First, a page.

June 14, 2006 | Bio-IT companies exploit pharma executives’ anxiety about the declining productivity of their R&D investments and the withering of their new product pipelines. But there are other market forces at work that may also be affecting how pharma executives think about the bets they are making on new compounds. A number of software tools have been developed to drive ultimate discovery productivity once a given compound has been approved.
An increasingly interesting discussion topic involves market forces that may influence R&D investments and ultimately the bio-IT tools required to develop new products. Arguably the field of “cost-effectiveness” analysis and the explosion of direct-to-consumer (DTC) advertising are having a meaningful impact in setting these priorities.
“Pharma just cannot simply compete on clinical benefits alone, and with even more sophisticated consumers and managed care plans, pharmaco-economic analytical models will increasingly play a role in drug discovery,” observes Peter Neumann, director, Center for the Evaluation of Value and Risk in Health, at Tufts University in Boston. The emerging debate centers on the desire to improve value to the patient with lowering overall healthcare costs. This issue is even more important as pharmacy benefit managers increasingly adopt evidenced-base studies and rely on value-based formularies.
Biotech companies must think downstream as they consider what drugs to develop. Many companies are introducing cost-effectiveness analysis earlier in the discovery process. Traditionally this work is done in Phase IV development or post-approval, but now “executives are studying economic endpoints in Phases I through III and calculating the cost per unit of health benefit realized,” states Neumann.
The benefits of this thinking are still controversial. Arguably, there is a more efficient allocation of healthcare resources as the cost and benefits are better understood. With a more efficient allocation one could argue that this will support greater and more relevant innovation. But do the overall discovery costs go down?
Economists are increasingly debating the overall cost impact. These analyses may further delay innovation and add an incremental cost to the overall discovery process. While the recently enacted Medicare Modernization Act contemplates additional cost-effectiveness analysis, regulatory agencies are not yet requiring them. But is it appropriate for pharmacy plans and formulary guidelines to have any impact on which drugs enter into the discovery pipeline?
The other development that will influence the drug discovery pipeline over the next few years is the explosion of DTC advertising. “There has been a tremendous shift in consumer leverage with the education of the public through DTC, and this will drive prescription volume, which logically will influence discovery,” states Chris McKown, president of Health Dialog, a Boston-based provider of consumer healthcare information. “Arguably, the DTC advertising phenomenon over time will shift R&D dollars,” McKown continues, “but does the consumer’s increased involvement correlate to improved consumer utilities?”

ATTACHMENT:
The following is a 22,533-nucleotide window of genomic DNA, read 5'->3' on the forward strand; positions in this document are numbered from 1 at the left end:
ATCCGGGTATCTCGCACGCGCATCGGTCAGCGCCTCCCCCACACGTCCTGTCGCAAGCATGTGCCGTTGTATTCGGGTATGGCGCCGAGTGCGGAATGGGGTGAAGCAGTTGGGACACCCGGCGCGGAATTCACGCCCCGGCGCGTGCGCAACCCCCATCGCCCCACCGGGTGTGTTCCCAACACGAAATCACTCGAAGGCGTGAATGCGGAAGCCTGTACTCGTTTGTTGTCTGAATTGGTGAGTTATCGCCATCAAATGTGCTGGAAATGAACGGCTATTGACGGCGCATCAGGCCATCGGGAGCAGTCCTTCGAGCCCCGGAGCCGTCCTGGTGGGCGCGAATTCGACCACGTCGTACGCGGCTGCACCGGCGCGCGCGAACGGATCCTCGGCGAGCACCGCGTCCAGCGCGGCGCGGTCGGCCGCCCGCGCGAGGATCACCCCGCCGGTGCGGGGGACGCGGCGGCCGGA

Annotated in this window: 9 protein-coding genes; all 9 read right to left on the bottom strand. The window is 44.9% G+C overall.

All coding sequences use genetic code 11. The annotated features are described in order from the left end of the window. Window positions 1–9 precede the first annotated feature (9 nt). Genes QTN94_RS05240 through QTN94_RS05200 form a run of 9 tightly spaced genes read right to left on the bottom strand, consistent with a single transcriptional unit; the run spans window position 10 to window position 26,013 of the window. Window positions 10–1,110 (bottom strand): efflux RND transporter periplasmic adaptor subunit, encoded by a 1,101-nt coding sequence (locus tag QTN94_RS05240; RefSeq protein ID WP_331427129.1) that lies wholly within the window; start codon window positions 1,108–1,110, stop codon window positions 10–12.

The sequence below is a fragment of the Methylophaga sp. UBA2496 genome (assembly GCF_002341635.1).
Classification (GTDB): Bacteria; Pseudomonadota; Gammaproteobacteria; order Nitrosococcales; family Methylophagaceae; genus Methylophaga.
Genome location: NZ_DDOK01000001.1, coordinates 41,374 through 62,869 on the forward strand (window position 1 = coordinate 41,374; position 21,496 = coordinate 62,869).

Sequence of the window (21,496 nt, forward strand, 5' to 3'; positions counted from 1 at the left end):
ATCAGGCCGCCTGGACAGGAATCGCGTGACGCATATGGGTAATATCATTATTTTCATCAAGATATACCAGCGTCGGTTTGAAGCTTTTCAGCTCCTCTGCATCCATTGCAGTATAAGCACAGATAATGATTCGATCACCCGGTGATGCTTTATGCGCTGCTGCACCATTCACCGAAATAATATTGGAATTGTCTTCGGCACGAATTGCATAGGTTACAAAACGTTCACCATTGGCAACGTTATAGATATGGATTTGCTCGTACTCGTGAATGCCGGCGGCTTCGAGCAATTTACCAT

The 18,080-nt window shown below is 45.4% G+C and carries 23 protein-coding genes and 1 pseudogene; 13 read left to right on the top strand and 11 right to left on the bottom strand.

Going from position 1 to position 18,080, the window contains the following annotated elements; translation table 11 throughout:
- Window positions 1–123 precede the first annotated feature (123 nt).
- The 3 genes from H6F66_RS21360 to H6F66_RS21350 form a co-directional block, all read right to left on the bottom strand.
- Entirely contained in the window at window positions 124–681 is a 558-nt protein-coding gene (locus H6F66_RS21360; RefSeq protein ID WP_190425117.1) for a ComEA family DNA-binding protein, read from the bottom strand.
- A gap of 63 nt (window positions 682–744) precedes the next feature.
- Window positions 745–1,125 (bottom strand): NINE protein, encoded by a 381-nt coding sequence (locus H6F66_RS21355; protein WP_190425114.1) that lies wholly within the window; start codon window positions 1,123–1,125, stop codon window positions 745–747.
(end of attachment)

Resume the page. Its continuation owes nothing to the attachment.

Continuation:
The DTC phenomenon has been controversial from the outset. Rigorous guidelines are in place to monitor the accuracy of these promotions. McKown observes that “there is a greater responsibility that comes with influencing parties with relatively low sophistication like the consumer.” Notwithstanding the controversy, there has been a lot of startup activity around companies that promise to improve the productivity of marketing spend and detailing activities.
So why is this relevant to the venture investor? Any tool that drives productivity in the R&D spend is exciting and augurs well for other bio-IT tools vendors, many of which have struggled to date. Evidence is mounting that pharma continues to incorporate software tools in how they conceive their discovery pipelines and increasingly are finding value in conducting detailed analytics, be it molecular pathway modeling to pharmaco-economic analyses. As executives come to appreciate that their drug discovery activity is a critical asset of their companies, there is a greater acceptance that these “assets” need to be managed more intelligently or effectively using many types of software tools.
Michael A. Greeley is managing general partner of IDG Ventures. E-mail: firstname.lastname@example.org.